Introduction

Almost 15 years ago I set up my first multiple monitor system, using a 17” and a 15” CRT. At that time it was a very uncommon setup, but now it seems that many people use multiple displays to manage their workspace. No matter how many displays you hook up, there are always some things that benefit from having a single, large, high resolution desktop, such as the spreadsheets that I use for doing display reviews.

27” and 30” displays with 2560 horizontal pixels have been available for a few years now, though the pricing on them has been very high that whole time. Sometimes you can find a display on sale and pick it up for a reasonable price, but typically the cost of entry seems to be right around $1,000 and up. Because of this people are still likely to buy two, or even three, 1920x1200 displays for the same price and run a multi-monitor desktop.

We finally have our first real affordable 27”, high resolution display on the market now, and it comes courtesy of HP. The HP ZR2740w is a 27” IPS panel with 2560x1440 resolution (16:9 aspect ratio) and an LED backlighting system. With a street price that comes in at $700 or below, what has HP done to be able to bring a high resolution display to the masses at a price well below other vendors? Thankfully, they provided me with a unit so I could evaluate it and see.

Design, OSD, and Viewing Angles

Since my usual desktop monitor is a lowly 20” Dell widescreen, unpacking and throwing the HP on my desk in its place was quite a difference. I was pleasantly surprised to see that the HP still has a stand with tilt, swivel, pivot, and height adjustments. When 24” monitors that are value priced, or even $300, are leaving these out it is quite nice to see on a value priced 27” display. The front of the display has four buttons: Power, Brightness +/-, and Source.

Once you look for the inputs to hook the display up you get your first clue as to how HP shaved the price on this display. The only inputs available are a Dual-Link DVI and a DisplayPort. For people that want to use their monitor for gaming or watching movies, there is no HDMI port available. With no HDMI port, there are also no speakers in the HP either. I was a little bit surprised that they still have the standard USB 2.0 hub with four ports available, as that seems like another item that could be cut to save a bit on costs, but I was happy to have it available.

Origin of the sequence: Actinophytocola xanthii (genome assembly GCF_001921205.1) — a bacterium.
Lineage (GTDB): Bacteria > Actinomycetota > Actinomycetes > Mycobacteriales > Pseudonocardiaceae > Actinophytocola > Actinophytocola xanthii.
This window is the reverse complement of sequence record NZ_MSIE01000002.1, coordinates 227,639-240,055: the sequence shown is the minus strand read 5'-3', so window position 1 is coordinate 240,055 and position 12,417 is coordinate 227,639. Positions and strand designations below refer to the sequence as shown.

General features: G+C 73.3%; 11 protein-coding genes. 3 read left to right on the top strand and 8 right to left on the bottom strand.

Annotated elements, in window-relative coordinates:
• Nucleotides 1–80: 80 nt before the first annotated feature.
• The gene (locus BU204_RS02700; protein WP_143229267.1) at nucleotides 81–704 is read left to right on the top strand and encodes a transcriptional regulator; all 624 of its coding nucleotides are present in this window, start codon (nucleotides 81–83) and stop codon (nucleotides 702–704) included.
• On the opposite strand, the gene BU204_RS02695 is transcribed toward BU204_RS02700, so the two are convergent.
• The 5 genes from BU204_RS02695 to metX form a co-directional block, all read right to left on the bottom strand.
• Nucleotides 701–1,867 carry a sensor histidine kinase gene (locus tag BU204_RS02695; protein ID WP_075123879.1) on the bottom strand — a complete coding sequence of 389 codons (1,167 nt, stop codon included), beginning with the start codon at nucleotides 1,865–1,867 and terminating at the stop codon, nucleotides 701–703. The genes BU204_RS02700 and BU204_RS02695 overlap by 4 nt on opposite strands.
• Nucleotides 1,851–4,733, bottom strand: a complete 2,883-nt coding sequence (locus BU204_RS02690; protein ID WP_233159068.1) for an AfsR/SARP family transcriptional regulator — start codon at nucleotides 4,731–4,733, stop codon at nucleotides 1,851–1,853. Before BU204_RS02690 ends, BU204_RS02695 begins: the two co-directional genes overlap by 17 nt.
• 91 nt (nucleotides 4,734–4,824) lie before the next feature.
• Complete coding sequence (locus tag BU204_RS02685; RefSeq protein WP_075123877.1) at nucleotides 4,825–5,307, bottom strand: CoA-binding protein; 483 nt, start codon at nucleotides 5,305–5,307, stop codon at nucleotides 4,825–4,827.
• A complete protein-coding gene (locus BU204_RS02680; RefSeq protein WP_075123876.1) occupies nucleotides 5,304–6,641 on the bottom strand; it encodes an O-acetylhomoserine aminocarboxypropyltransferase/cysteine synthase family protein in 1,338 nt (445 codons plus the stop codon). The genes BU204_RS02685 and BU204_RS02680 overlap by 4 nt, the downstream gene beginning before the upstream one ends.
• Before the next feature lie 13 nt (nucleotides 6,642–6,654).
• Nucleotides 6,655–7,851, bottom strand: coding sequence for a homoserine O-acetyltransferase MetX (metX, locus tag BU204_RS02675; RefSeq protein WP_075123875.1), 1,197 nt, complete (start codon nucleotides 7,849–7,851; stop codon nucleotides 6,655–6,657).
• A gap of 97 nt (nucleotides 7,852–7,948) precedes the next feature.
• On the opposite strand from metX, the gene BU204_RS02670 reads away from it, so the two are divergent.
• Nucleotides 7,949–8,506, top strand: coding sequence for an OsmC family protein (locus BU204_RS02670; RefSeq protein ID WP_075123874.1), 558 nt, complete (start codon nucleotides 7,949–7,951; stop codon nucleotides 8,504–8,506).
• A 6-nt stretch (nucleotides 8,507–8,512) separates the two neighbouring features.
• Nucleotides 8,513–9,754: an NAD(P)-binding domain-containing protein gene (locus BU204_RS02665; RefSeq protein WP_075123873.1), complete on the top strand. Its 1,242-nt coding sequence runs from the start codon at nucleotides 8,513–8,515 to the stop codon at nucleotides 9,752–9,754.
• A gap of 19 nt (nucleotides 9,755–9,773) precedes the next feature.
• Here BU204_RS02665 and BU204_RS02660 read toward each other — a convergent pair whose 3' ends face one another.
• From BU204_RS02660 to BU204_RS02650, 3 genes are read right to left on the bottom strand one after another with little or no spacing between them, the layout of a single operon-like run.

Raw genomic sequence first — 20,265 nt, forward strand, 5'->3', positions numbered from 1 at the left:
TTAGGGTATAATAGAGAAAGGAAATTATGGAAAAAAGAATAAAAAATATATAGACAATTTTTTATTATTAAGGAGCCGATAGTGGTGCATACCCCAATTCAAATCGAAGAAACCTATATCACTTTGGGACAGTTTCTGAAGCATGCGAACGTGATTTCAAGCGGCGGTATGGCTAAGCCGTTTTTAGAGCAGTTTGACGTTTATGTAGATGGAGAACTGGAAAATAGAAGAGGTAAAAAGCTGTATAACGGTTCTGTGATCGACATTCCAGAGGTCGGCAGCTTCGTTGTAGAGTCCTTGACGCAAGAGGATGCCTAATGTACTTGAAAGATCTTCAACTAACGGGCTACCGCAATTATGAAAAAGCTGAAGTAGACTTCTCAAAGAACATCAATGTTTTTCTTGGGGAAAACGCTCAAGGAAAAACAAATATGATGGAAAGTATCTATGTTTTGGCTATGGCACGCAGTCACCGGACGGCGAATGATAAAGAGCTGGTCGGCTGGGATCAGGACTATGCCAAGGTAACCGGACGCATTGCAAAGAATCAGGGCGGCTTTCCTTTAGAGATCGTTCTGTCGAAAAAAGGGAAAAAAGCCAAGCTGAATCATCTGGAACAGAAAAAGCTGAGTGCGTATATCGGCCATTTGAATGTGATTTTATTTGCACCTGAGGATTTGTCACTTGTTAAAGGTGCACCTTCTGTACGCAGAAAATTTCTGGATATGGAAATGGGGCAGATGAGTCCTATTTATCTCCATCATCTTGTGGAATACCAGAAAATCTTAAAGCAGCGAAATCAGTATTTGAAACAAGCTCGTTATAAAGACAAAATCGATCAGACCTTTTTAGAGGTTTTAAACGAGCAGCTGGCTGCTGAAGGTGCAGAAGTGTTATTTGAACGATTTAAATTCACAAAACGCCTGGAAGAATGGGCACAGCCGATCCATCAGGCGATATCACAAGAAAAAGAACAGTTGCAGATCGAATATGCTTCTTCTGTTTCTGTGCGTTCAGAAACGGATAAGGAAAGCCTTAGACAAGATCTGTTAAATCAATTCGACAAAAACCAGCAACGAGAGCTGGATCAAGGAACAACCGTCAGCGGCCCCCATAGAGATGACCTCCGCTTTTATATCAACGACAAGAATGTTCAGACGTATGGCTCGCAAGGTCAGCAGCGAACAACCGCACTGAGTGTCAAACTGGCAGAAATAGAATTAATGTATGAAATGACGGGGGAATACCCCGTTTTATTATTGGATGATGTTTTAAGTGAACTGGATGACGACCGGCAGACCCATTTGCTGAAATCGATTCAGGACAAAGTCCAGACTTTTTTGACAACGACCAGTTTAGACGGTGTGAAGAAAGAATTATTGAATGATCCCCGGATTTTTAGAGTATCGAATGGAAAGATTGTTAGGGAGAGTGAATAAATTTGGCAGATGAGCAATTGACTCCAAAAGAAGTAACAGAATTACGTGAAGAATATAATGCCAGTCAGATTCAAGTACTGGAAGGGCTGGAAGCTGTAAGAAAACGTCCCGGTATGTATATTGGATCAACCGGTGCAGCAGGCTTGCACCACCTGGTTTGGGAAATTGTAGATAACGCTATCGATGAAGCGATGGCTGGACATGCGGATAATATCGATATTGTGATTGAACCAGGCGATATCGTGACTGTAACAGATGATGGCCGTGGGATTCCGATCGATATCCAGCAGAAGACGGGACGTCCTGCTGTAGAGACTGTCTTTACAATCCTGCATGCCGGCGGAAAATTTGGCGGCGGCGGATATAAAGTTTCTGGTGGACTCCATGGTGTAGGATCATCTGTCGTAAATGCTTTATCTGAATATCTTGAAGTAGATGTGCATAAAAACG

Once you go to adjust the brightness, you’ll notice something about the OSD on the HP in that there isn’t one. There is no menu system either. The only adjustment available to the end user is a single brightness control that has no on screen setting. There is also no LUT inside of the monitor to help for correcting the color, but that wasn’t much of a surprise either. With no OSD, there are no color presets, no dynamic contrast or enhanced response modes, nothing beyond what you have as a standard. There is also no way to control the aspect ratio so if you feed the HP with a signal other than 2560x1440 you will have it scaled automatically and there is no way to adjust that. Because of this lack of an OSD, having the necessary hardware and software to perform your own calibration might be a little more important with the HP. In a sense, it's a bit of a throwback to the early 30" LCDs, except now there's a DisplayPort connection in addition to the DL-DVI.

Despite the loss of all these features, the HP does have the specs that many of us are looking for: 2560x1440 resolution and an IPS panel that is listed at supporting 10-bits per pixel with A-FRC (8-bit native), and has a native gamma of 2.2. It only has a standard gamut LED lighting system, so it is listed as being able to do 99.9% for the sRGB color gamut but only 77.2% of the Adobe RGB gamut. For many users, that's actually not a problem and could even be seen as a plus. (High gamut displays running sRGB content can sometimes look oversaturated if your applications aren't color space aware.) So now that we have an idea of what HP had to do in order to hit this price point, did the performance suffer from these choices? Here's a quick overview of the specs and then we'll get into the evaluation portion of the review.

HP ZR2740w
Video Inputs DisplayPort, DualLink DVI
Panel Type IPS (8-bit native, 10-bit A-FRC)
Pixel Pitch 0.233mm
Colors 1.07 Billion
Brightness 380 nits
Contrast Ratio 1000:1
Response Time 14ms typical, 12ms GTG
Viewable Size 27"
Resolution 2560x1440
Viewing Angle 178 degrees H/V
Backlight LED edgelit
Power Consumption (operation) 95W typical, 120W maximum
Power Consumption (standby) < 2W
Screen Treatment Anti-Glare
Height-Adjustable Yes
Tilt Yes
Pivot Yes
Swivel Yes
VESA Wall Mounting Yes, 100mm